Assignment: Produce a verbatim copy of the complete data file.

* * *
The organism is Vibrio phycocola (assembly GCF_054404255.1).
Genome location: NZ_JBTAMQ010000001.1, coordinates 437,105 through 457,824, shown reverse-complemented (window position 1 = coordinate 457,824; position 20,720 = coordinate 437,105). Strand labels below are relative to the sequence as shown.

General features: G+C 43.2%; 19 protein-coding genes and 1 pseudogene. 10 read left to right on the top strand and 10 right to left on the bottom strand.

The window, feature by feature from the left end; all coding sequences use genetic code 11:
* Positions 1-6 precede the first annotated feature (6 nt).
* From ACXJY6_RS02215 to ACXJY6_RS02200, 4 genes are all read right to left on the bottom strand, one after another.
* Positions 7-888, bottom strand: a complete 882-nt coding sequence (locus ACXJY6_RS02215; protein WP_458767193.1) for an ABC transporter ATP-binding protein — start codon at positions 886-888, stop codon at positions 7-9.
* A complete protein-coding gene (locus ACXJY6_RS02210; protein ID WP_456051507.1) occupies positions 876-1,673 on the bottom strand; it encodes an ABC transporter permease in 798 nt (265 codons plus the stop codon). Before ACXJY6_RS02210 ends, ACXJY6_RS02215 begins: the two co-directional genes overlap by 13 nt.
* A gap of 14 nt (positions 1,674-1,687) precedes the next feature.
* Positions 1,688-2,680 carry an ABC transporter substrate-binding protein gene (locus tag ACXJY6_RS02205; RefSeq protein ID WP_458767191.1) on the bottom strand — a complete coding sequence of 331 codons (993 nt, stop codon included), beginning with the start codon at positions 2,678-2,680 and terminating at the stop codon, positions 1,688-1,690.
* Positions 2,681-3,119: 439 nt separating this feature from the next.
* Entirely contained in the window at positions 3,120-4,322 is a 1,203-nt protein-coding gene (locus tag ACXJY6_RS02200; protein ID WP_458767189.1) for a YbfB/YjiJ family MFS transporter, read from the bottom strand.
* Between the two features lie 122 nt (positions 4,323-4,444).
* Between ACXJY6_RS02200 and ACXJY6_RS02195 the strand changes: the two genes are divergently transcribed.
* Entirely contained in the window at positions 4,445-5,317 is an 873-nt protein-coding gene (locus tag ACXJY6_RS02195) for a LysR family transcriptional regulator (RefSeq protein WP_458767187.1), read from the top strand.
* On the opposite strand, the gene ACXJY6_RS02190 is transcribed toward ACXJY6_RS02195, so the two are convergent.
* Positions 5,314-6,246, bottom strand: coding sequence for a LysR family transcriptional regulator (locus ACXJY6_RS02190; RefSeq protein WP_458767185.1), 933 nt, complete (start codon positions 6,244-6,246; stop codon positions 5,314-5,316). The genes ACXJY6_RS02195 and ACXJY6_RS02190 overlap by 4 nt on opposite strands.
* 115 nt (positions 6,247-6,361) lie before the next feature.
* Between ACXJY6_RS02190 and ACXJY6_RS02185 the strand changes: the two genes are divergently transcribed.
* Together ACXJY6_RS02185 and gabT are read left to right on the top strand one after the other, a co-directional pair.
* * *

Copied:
The organism is Vibrio phycocola (assembly GCF_054404255.1).
Genome location: NZ_JBTAMQ010000001.1, coordinates 437,105 through 457,824, shown reverse-complemented (window position 1 = coordinate 457,824; position 20,720 = coordinate 437,105). Strand labels below are relative to the sequence as shown.

General features: G+C 43.2%; 19 protein-coding genes and 1 pseudogene. 10 read left to right on the top strand and 10 right to left on the bottom strand.

The window, feature by feature from the left end; all coding sequences use genetic code 11:
* Positions 1-6 precede the first annotated feature (6 nt).
* From ACXJY6_RS02215 to ACXJY6_RS02200, 4 genes are all read right to left on the bottom strand, one after another.
* Positions 7-888, bottom strand: a complete 882-nt coding sequence (locus ACXJY6_RS02215; protein WP_458767193.1) for an ABC transporter ATP-binding protein — start codon at positions 886-888, stop codon at positions 7-9.
* A complete protein-coding gene (locus ACXJY6_RS02210; protein ID WP_456051507.1) occupies positions 876-1,673 on the bottom strand; it encodes an ABC transporter permease in 798 nt (265 codons plus the stop codon). Before ACXJY6_RS02210 ends, ACXJY6_RS02215 begins: the two co-directional genes overlap by 13 nt.
* A gap of 14 nt (positions 1,674-1,687) precedes the next feature.
* Positions 1,688-2,680 carry an ABC transporter substrate-binding protein gene (locus tag ACXJY6_RS02205; RefSeq protein ID WP_458767191.1) on the bottom strand — a complete coding sequence of 331 codons (993 nt, stop codon included), beginning with the start codon at positions 2,678-2,680 and terminating at the stop codon, positions 1,688-1,690.
* Positions 2,681-3,119: 439 nt separating this feature from the next.
* Entirely contained in the window at positions 3,120-4,322 is a 1,203-nt protein-coding gene (locus tag ACXJY6_RS02200; protein ID WP_458767189.1) for a YbfB/YjiJ family MFS transporter, read from the bottom strand.
* Between the two features lie 122 nt (positions 4,323-4,444).
* Between ACXJY6_RS02200 and ACXJY6_RS02195 the strand changes: the two genes are divergently transcribed.
* Entirely contained in the window at positions 4,445-5,317 is an 873-nt protein-coding gene (locus tag ACXJY6_RS02195) for a LysR family transcriptional regulator (RefSeq protein WP_458767187.1), read from the top strand.
* On the opposite strand, the gene ACXJY6_RS02190 is transcribed toward ACXJY6_RS02195, so the two are convergent.
* Positions 5,314-6,246, bottom strand: coding sequence for a LysR family transcriptional regulator (locus ACXJY6_RS02190; RefSeq protein WP_458767185.1), 933 nt, complete (start codon positions 6,244-6,246; stop codon positions 5,314-5,316). The genes ACXJY6_RS02195 and ACXJY6_RS02190 overlap by 4 nt on opposite strands.
* 115 nt (positions 6,247-6,361) lie before the next feature.
* Between ACXJY6_RS02190 and ACXJY6_RS02185 the strand changes: the two genes are divergently transcribed.
* Together ACXJY6_RS02185 and gabT are read left to right on the top strand one after the other, a co-directional pair.